REVIEW: A glorious canon-buster…
NOTE: Mild SPOILERS ahead…
What I love about Batman right now isn’t just the consistent emotional payoff we get from Bruce Wayne and Selina Kyle’s love affair — it’s that writer Tom King is more than willing to break convention and take a kitchen-sink approach to canon.
I’ve long been on the record that what the comics companies state is official continuity does not have to line up with your personal timeline: Like Batman: Year One more than Zero Year? That’s OK. Prefer that Batgirl was once a congresswoman? Why not? Dig the idea that Dick Grayson never wore pixie boots and short pants? That’s not the way I see it, but bully for you.
Or maybe you’re like Grant Morrison, who espouses the idea that it all happened. Every bit of it. That every Batman story ever is somehow jammed into the life of one exceptionally interesting man.
The bottom line is, it doesn’t all have to fit. And that kind of free thinking, which DC these days is far more willing to accommodate, is at the heart of King’s run in general and the latest issue — Batman #44, out now — in particular.
Bride or Burglar ramps up the wedding planning as Bruce and Selina’s big date looms. (That’s July 4 — when Batman #50 comes out. Save the date!)
Or really, it’s not wedding planning so much as Selina goes out shopping for a gown. Or really, it’s not shopping for a gown so much as breaking and entering a bridal shop in the middle of the night and stealing one. (Because, of course.)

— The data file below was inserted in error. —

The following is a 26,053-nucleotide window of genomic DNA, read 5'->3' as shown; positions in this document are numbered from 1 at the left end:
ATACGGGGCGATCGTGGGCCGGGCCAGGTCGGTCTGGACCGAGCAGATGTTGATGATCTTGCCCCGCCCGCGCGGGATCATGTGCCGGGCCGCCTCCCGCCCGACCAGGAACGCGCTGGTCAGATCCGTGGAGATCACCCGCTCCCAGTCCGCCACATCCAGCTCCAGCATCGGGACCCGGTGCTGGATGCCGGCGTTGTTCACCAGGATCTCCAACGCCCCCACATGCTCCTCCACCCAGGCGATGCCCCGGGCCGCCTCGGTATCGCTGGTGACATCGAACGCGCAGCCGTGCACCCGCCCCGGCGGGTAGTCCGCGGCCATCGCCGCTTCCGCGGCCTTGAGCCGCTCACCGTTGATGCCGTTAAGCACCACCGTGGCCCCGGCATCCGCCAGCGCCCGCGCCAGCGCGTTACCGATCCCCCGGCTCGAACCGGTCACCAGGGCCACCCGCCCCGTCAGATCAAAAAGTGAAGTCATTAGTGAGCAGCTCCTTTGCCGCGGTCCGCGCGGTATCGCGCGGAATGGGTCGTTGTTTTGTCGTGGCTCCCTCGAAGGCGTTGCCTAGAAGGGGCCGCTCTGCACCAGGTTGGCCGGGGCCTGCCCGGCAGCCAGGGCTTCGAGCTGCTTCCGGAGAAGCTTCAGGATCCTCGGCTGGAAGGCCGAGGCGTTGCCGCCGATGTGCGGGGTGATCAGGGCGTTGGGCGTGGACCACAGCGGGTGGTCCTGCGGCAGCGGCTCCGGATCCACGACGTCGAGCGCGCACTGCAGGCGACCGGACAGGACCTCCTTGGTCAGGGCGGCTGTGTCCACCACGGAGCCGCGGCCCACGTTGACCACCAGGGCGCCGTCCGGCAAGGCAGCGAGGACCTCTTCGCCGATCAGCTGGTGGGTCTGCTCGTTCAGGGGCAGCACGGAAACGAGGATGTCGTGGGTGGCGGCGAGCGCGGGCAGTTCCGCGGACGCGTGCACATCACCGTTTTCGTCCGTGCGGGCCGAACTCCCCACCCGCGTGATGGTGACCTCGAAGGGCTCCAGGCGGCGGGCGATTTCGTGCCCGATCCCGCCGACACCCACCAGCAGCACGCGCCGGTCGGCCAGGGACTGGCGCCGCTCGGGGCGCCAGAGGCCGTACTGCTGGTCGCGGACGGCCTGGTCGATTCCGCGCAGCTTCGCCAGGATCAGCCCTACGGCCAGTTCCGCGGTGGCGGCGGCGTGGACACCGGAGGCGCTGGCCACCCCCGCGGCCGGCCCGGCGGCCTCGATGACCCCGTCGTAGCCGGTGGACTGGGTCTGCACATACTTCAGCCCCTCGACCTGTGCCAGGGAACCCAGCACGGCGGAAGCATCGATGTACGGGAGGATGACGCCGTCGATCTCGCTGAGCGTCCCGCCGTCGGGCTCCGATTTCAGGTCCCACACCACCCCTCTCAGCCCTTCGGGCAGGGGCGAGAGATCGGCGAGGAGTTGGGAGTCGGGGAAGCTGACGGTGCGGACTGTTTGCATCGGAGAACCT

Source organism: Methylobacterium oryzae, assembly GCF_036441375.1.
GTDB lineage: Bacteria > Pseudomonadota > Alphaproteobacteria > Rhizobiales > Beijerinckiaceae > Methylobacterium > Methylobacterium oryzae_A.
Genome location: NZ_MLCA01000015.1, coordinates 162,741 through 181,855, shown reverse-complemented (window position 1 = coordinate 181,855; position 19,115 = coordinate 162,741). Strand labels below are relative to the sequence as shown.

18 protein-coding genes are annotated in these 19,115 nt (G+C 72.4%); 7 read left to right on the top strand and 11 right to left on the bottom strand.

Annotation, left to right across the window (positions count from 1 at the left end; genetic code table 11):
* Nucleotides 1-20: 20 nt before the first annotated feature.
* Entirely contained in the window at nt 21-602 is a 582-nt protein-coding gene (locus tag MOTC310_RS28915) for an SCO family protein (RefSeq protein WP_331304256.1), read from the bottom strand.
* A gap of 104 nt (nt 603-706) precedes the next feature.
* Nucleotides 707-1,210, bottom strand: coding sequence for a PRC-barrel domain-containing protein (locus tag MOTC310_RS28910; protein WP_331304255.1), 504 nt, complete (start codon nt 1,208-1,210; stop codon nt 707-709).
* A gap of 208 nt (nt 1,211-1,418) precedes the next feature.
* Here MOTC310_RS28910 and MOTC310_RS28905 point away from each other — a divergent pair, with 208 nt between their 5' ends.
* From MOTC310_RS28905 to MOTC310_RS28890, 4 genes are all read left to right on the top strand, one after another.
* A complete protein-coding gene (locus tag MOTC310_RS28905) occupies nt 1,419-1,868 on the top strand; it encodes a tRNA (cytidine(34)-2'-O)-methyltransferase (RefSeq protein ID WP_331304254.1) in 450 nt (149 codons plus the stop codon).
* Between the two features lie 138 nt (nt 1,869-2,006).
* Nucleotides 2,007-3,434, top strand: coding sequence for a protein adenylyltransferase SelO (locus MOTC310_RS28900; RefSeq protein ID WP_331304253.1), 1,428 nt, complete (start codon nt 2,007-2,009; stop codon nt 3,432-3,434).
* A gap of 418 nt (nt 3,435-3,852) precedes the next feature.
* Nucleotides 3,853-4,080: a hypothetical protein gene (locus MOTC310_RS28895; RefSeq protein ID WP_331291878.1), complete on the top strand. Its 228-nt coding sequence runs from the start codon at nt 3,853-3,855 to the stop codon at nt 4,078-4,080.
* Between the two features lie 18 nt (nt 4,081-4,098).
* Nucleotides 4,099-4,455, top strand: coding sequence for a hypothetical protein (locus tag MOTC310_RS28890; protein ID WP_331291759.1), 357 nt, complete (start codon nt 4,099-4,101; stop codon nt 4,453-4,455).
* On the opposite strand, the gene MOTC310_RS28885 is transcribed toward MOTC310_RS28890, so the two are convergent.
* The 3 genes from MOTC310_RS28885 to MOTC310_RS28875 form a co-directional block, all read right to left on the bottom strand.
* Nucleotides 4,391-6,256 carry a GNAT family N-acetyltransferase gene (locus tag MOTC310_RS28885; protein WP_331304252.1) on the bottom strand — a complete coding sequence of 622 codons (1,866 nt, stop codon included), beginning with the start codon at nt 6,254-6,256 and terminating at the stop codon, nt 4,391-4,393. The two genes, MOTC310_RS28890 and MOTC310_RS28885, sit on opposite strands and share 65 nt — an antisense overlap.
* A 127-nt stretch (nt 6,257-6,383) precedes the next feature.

Selina’s fitting session, illustrated by Joelle Jones and colorist Jordie Bellaire, is interspersed with scenes from Batman and Catwoman’s encounters through the years, illustrated by Mikel Janin and colorist June Chung.
King and co. once again revisit their first meeting in Batman #1 — one of the writer’s favorite touchstones — but then move on to scenes lifted directly from about half a dozen comics over the last 78 years, such as 1950’s Batman #62; 1967’s Batman #197 — which lends this issue its title; as well as 1974’s #256 and 1983’s #355, among others.
Those scenes — featuring Batman and Catwoman in various, often anachronistic outfits — are given new meaning by the context of what King has been laying out since the start of DC Rebirth nearly two years ago. Batman #44, then, is more than a greatest hits collection — it’s an exploration of the ups and downs of two people who have shared extraordinarily complicated lives. (The outfits and Selina’s gown further provide a neat metaphor for her shifting identity in particular and their relationship in general.)
None of this is a new trick for King: The most memorable issue of his Grayson series with co-writer Tim Seeley — Issue #12 — played a similar game, utilizing direct quotes from comics going back decades.
But here, the notion is given full flower: By taking 78 years of stories and boiling them down to a single chronology, King gives Bruce and Selina’s relationship texture and pathos.
And the gorgeous artwork — whether it’s Selina “shopping” or Batman and Catwoman battling balletically — adds a potent cocktail of sexual tension and world weariness.
Because Bruce and Selina aren’t just lovers in arms — they’re comrades in arms.
— TOM KING Is Writing a BATMAN Love Story for the Ages. Click here.
— The ULTIMATE BATMAN CONTINUITY GUIDE. Click here.